07/22/2010, 00.00
NEPAL
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Tensions among parties leave Nepal without a government

by Kalpit Parajuli
Parliament has failed so far to pick a new prime minister, following Kumar Nepal’s resignation. As a protest against the larger parties, small parties have spoilt their vote. Another vote is set for tomorrow but it is likely to fail again.

Kathmandu (AsiaNews) – A month after Prime Minister Madhav Kumar Nepal quit, Nepal’s political crisis is still not solved. Parliament has failed in fact to vote in a new government because of divisions among the parties. None of the candidates, including former Maoist Prime Minister Pushpa Kamal Dahal (aka Prachanda), has won the confidence of the house to be able to form a new coalition government. Another vote is expected tomorrow, but it appears destined to fail.

The current crisis lies in the opposition between a seven-party alliance that pre-existed the abolition of the monarchy, and the Maoist party that won the 2008 elections to the constituent assembly.

One of the bones of contention between the two factions is the fate of Maoist fighters, which the Maoist party wants integrated into the national army. Maoist Prime Minister Kamal Dahal resigned in May 2009 when President Ram Baran Yadav expressed his opposition to the measure.

Forced into the opposition, Maoists began to destabilise the country through strikes and demonstrations. Last 30 June, they forced the caretaker prime minister, Madhav Kumar Nepal, to quit.

At present, three parties have a candidate for the post, the Nepali Congress (NC), the United Marxist-Leninist (UML) and the Unified Communist Party of Nepal-Maoist (UCPN-M).

None of them has enough votes to form a majority government on its own; they must gain the support of smaller parties. However, the leaders of the latter are unwilling to vote for any of the three candidates on the ballot.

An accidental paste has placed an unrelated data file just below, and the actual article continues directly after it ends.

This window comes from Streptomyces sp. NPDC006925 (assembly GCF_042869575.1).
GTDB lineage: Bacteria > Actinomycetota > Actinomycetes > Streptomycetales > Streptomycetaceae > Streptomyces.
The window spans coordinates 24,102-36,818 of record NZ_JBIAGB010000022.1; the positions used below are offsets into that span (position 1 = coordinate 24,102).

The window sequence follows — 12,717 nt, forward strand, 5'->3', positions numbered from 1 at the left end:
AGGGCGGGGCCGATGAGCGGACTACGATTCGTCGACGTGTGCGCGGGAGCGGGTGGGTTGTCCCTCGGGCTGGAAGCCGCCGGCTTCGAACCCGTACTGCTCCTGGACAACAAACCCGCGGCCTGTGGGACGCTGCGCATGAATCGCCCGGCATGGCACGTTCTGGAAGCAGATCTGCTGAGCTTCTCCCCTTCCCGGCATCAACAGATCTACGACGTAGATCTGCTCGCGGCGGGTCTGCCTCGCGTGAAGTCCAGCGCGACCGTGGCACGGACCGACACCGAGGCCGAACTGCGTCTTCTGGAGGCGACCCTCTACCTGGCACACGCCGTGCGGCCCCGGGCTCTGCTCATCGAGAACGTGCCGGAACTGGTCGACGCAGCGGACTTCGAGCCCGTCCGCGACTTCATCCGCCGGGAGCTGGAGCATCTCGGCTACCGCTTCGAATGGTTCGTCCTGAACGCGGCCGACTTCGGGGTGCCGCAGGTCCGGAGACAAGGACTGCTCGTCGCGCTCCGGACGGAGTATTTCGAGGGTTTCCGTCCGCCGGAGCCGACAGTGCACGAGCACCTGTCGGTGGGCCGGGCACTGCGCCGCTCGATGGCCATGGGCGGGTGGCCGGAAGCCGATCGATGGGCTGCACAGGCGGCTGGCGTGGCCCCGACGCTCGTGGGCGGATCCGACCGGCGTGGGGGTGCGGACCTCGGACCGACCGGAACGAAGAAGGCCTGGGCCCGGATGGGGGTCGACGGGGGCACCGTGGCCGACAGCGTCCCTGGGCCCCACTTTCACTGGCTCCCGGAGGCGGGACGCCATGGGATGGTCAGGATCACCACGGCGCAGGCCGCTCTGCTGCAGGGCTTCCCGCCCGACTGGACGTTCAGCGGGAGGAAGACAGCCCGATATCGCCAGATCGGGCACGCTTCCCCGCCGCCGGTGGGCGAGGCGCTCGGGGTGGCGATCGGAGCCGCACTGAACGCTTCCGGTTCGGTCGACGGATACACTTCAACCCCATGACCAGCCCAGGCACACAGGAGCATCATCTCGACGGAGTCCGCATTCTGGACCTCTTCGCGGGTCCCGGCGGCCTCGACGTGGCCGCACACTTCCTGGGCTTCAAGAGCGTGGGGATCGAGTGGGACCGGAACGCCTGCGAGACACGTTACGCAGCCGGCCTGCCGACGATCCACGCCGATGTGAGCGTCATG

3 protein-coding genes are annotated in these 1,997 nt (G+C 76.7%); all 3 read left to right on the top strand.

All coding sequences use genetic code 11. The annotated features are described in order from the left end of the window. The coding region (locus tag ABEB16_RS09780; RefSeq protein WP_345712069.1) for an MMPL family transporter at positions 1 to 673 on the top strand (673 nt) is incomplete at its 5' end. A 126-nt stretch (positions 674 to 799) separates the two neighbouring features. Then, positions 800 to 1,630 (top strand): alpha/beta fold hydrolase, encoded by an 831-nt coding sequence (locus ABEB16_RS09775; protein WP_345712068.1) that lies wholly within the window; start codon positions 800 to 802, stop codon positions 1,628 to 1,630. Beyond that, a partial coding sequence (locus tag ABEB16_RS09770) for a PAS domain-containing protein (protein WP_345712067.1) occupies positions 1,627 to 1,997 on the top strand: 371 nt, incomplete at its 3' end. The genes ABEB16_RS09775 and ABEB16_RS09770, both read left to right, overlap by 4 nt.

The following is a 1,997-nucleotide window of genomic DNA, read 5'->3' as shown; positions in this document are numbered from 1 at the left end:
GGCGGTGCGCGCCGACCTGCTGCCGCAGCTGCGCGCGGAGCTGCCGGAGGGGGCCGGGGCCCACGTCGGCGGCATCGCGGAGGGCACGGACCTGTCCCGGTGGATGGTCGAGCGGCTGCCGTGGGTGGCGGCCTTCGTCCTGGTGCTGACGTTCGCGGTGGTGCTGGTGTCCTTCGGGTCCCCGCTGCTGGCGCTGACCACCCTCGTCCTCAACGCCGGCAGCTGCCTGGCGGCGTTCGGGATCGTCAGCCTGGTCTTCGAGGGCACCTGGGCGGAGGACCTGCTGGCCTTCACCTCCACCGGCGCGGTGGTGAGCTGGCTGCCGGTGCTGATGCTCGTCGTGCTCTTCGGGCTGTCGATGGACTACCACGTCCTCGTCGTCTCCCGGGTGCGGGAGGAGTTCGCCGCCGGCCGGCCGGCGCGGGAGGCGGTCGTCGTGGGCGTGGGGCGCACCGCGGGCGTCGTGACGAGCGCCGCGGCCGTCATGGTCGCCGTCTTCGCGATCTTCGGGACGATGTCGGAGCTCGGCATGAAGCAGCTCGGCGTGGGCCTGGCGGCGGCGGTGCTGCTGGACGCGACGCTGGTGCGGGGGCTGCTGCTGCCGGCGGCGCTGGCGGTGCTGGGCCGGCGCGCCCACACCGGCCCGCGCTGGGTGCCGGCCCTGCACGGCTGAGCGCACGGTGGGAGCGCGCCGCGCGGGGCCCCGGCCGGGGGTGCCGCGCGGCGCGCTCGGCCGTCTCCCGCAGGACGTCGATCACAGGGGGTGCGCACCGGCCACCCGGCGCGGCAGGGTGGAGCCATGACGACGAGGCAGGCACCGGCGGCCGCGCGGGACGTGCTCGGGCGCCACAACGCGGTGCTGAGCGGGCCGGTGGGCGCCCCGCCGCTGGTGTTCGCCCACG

In the meantime, the country is teetering on the edge of bankruptcy and the winds of civil war appear to be blowing again.

Without a majority, the government has been unable to adopt a new budget and put to use financial and other aid provided by the United Nations, something that is key for local hospitals and schools.

Hanging over all this is the fate of 19,000 Maoist fighters, who are confined to training camps.

Sadly, the longer the impasse continues, the greater the dangers of a new civil war.

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PM election fails as Maoists call for a government of national “consensus”
28/09/2010
Maoist Premier fires general. The President defends him
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Government blackmailed by the Maoists, Prime Minister mulls resignation
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After a seven-month standoff, Nepal has a new prime minister
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